NTSB Identification: WPR10FA385
14 CFR Part 91: General Aviation
Accident occurred Thursday, August 05, 2010 in Ridgecrest, CA
Probable Cause Approval Date: 12/27/2011
Aircraft: PIPER PA-24-260C, registration: N9365P
Injuries: 1 Minor.
NTSB investigators either traveled in support of this investigation or conducted a significant amount of investigative work without any travel, and used data obtained from various sources to prepare this aircraft accident report.
The pilot reported that he departed for the destination airport with 88 gallons of usable fuel onboard the airplane. The airplane was equipped with two main and two auxiliary fuel tanks. Only one tank at a time could be selected to provide fuel to the engine. According to the manufacturer's Pilot Operating Handbook (POH), for the flight conditions, the airplane had an endurance of about 6.7 hours, and a fuel consumption rate of about 13 gallons per hour. Contrary to the POH procedures, which specified that fuel in the auxiliary tanks should be utilized early in the flight, the pilot reported that he delayed the use of the fuel in the auxiliary tanks until about 4 hours after departure. Up to this point, he had been switching between the left and right main tanks. The pilot eventually switched to the left and then the right auxiliary tanks, but due to a suspected malfunctioning fuel quantity gauge, he switched the selector back to the right main tank. While the pilot was trying to fix the fuel quantity gauge, the engine started to miss and cough and eventually lost power. The airplane entered a descent as the pilot made several unsuccessful attempts to start the engine. The pilot conducted a forced landing on desert terrain with the landing gear retracted, which resulted in substantial damage to the wings and fuselage. Postaccident examination revealed that the main fuel tanks contained minimal fuel, while the auxiliary fuel tanks contained sufficient fuel for continued flight.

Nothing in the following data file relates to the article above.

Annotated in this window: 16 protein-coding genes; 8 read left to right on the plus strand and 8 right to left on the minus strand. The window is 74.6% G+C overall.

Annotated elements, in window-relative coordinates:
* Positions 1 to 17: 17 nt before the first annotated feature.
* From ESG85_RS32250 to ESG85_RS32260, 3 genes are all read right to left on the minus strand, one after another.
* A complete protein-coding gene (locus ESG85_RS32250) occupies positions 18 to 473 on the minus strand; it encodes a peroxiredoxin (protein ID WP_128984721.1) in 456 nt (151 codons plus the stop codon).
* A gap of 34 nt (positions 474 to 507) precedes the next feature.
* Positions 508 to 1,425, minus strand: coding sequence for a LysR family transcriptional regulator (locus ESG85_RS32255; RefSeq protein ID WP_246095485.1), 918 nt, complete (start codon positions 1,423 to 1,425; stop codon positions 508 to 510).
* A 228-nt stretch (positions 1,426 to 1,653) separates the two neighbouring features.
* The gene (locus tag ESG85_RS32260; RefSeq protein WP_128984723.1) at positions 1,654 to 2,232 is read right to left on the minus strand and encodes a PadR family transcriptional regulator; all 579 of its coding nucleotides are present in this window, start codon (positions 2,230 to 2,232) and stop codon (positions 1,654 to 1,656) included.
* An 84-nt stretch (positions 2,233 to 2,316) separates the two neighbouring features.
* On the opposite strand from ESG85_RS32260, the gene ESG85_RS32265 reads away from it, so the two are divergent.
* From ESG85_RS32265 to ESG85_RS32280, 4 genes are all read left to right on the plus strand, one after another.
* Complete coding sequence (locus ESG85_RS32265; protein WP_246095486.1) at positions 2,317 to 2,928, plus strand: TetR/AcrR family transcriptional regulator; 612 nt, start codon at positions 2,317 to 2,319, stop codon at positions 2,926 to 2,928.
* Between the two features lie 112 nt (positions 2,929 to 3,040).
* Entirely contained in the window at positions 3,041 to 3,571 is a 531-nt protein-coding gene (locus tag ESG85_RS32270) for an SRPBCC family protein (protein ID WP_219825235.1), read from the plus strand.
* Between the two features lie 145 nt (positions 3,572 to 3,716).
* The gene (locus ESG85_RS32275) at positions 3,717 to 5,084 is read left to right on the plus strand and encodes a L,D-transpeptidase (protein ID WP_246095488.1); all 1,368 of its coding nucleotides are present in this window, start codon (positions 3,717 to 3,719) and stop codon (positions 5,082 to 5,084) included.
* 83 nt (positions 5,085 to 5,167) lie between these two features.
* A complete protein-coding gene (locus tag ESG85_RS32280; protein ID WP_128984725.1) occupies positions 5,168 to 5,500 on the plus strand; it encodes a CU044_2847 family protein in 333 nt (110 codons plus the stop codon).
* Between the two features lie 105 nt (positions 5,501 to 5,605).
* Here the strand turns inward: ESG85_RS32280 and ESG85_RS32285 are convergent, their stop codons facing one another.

The National Transportation Safety Board determines the probable cause(s) of this accident to be: A total loss of engine power due to fuel starvation, as a result of the pilot's improper fuel management during cruise flight. Full narrative available
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